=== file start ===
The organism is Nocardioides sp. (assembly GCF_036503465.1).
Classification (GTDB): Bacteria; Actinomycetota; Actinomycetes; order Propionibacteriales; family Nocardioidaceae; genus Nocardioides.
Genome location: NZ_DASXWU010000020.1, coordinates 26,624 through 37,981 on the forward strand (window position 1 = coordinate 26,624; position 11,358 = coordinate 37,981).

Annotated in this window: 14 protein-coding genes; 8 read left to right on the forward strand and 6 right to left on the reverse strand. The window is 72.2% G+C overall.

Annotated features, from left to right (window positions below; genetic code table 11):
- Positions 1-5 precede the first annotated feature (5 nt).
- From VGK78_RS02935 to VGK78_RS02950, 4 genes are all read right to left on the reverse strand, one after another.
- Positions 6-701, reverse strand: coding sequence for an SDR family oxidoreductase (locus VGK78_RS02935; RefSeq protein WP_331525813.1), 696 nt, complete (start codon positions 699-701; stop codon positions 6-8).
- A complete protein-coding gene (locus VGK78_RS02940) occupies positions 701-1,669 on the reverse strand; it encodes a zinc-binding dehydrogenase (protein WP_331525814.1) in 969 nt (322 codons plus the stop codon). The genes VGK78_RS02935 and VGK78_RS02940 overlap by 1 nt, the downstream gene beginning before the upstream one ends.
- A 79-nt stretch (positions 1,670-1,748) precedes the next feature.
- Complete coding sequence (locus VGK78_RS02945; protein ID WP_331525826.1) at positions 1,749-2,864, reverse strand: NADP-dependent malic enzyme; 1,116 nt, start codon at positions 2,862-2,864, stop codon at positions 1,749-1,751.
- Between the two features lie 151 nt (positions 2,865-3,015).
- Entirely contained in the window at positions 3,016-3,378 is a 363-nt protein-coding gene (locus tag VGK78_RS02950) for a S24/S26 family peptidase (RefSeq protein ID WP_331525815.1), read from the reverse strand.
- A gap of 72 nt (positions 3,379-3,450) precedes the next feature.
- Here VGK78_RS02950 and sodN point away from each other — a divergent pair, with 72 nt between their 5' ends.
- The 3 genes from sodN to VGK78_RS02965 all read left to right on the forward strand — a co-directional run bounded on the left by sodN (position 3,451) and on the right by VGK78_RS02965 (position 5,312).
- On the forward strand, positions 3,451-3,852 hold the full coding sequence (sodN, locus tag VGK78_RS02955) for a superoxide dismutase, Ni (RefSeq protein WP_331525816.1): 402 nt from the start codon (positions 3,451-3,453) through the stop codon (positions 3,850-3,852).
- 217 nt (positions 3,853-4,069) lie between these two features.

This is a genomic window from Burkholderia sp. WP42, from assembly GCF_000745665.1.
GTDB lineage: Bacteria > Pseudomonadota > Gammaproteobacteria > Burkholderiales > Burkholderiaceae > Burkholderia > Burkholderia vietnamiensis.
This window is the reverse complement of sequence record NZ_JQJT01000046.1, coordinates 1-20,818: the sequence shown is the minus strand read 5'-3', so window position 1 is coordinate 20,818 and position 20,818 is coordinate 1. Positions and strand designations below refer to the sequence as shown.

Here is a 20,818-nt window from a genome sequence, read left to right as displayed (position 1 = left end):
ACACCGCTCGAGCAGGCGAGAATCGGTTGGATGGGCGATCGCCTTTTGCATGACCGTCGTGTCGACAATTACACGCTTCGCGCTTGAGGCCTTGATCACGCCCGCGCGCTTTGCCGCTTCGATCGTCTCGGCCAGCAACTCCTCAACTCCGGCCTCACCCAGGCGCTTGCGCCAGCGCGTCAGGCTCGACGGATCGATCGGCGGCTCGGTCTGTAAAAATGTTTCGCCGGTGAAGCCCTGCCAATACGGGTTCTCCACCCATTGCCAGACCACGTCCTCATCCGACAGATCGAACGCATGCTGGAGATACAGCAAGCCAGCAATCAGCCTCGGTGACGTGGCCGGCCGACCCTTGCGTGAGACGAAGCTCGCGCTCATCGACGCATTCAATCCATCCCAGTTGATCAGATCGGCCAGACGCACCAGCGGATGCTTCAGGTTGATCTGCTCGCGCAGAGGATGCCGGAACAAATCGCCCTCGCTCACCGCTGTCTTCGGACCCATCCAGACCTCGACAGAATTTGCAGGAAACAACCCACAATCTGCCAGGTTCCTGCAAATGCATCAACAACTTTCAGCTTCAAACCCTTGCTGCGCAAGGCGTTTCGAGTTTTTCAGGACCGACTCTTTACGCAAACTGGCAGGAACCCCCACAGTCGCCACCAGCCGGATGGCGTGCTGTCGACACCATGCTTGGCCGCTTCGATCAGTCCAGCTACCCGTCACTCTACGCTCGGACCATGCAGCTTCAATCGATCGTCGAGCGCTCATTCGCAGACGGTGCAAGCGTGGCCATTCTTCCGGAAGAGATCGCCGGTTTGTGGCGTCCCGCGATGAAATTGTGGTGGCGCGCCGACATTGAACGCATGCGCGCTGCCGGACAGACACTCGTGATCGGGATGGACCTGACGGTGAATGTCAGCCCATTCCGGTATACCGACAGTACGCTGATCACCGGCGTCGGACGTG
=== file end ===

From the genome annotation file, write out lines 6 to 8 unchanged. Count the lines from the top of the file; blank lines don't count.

- Positions 1-5 precede the first annotated feature (5 nt).
- From VGK78_RS02935 to VGK78_RS02950, 4 genes are all read right to left on the reverse strand, one after another.
- Positions 6-701, reverse strand: coding sequence for an SDR family oxidoreductase (locus VGK78_RS02935; RefSeq protein WP_331525813.1), 696 nt, complete (start codon positions 699-701; stop codon positions 6-8).